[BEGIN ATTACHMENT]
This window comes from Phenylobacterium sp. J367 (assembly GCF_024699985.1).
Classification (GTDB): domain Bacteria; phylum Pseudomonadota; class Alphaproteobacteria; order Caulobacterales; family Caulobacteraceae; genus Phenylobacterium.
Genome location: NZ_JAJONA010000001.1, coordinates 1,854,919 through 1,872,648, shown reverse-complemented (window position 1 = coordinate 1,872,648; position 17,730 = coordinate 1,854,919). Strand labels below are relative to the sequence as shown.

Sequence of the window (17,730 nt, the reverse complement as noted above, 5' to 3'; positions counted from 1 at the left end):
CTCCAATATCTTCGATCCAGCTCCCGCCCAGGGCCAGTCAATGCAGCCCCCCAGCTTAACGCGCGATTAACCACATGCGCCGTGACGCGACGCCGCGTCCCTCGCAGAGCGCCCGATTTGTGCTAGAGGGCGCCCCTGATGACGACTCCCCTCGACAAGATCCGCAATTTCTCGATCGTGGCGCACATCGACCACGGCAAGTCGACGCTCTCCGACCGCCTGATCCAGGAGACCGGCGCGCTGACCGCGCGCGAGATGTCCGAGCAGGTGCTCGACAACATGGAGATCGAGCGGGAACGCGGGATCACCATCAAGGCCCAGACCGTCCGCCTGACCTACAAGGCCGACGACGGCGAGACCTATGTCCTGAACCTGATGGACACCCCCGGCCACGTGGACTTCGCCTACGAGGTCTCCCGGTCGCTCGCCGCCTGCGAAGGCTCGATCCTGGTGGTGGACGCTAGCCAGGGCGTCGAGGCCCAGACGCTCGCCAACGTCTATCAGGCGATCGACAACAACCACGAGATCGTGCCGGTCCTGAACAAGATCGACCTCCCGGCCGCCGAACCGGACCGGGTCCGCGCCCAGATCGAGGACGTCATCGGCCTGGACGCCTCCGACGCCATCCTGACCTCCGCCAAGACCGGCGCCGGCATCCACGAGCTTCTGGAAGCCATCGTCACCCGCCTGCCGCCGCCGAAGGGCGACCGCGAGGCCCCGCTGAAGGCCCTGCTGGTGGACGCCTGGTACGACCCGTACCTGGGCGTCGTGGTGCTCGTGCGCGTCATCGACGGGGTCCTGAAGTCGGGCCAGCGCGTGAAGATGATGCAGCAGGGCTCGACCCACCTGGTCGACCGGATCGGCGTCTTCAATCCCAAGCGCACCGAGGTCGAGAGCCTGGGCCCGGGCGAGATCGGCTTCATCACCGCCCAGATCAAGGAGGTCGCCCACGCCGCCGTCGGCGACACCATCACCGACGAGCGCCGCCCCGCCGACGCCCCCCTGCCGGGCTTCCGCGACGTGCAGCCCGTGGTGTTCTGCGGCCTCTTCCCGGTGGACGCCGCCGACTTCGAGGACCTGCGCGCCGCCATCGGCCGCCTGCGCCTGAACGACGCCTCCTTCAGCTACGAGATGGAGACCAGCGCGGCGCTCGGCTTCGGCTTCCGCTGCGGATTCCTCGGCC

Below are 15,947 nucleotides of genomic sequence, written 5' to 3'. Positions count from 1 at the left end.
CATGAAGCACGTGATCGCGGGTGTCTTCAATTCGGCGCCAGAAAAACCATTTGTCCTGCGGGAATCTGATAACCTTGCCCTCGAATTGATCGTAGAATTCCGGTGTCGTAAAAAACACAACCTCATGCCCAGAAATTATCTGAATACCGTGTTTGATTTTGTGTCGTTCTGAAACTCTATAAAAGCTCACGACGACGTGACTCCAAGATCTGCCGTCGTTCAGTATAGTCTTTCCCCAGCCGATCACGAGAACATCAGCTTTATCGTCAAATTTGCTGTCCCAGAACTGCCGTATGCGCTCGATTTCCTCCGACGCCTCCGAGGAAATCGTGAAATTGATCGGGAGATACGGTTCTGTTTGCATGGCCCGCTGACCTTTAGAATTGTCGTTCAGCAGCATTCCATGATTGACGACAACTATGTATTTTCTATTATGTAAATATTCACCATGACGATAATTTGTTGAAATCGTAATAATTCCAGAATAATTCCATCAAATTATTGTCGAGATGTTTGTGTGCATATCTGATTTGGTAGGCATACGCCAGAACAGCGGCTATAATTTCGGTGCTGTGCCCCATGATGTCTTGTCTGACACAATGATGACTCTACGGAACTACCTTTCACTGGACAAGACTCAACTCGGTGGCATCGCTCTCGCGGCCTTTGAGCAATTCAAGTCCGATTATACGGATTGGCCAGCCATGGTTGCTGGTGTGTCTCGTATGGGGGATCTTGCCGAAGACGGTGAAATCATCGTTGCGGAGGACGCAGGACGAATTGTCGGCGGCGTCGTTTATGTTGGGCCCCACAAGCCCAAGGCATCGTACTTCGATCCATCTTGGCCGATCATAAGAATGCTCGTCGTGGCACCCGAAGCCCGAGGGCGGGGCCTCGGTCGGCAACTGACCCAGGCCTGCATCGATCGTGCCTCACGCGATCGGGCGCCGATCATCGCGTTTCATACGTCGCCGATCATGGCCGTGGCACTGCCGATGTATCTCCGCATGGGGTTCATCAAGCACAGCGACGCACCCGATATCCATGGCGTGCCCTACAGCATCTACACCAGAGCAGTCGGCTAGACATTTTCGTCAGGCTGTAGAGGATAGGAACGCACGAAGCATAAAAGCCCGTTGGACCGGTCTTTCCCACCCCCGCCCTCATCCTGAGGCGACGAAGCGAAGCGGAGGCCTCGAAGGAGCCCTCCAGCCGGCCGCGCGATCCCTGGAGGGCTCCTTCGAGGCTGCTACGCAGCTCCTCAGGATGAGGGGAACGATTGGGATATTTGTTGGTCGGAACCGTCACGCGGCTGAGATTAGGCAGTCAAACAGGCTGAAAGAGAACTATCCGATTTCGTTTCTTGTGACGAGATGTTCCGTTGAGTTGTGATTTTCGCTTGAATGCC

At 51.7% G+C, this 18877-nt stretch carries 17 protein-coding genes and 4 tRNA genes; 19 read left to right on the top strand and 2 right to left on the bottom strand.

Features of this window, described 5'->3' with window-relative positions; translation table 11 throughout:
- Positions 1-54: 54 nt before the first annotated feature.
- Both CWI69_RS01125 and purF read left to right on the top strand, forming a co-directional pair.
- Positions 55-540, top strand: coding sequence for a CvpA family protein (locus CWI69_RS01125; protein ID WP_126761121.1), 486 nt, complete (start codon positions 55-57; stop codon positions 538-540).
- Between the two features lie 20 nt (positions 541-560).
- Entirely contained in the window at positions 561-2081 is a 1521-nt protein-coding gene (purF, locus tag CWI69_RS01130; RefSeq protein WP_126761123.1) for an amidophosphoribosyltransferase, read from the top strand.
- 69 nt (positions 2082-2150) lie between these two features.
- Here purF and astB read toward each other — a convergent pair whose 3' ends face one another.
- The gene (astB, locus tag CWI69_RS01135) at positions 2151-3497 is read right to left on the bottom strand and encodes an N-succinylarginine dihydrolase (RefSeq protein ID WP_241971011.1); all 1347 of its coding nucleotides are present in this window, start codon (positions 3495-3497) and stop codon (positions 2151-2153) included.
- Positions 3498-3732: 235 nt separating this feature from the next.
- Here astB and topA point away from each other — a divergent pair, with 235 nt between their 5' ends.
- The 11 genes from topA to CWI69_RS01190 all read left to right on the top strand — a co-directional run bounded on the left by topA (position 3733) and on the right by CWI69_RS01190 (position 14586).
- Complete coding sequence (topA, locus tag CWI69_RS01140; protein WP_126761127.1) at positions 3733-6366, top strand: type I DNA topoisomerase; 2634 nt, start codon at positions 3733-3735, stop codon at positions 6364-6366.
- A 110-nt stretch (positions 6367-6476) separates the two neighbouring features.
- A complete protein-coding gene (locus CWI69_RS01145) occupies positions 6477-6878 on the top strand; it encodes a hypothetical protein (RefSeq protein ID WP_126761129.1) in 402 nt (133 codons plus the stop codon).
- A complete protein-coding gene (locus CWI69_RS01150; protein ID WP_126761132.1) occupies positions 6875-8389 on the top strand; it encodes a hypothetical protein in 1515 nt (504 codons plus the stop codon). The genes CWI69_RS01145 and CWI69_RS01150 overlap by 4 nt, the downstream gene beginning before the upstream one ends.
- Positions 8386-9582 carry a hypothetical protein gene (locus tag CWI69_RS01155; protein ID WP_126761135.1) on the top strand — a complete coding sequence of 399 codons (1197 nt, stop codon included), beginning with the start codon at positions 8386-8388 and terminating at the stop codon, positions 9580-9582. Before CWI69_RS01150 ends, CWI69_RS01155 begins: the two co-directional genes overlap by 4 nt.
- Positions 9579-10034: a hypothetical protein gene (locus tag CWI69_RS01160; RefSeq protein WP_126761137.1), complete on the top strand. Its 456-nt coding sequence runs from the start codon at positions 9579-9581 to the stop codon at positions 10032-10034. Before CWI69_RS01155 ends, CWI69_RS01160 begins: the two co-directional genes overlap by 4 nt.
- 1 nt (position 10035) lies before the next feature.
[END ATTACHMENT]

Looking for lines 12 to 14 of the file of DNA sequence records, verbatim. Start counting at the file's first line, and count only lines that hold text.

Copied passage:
- Positions 55-540, top strand: coding sequence for a CvpA family protein (locus CWI69_RS01125; protein ID WP_126761121.1), 486 nt, complete (start codon positions 55-57; stop codon positions 538-540).
- Between the two features lie 20 nt (positions 541-560).
- Entirely contained in the window at positions 561-2081 is a 1521-nt protein-coding gene (purF, locus tag CWI69_RS01130; RefSeq protein WP_126761123.1) for an amidophosphoribosyltransferase, read from the top strand.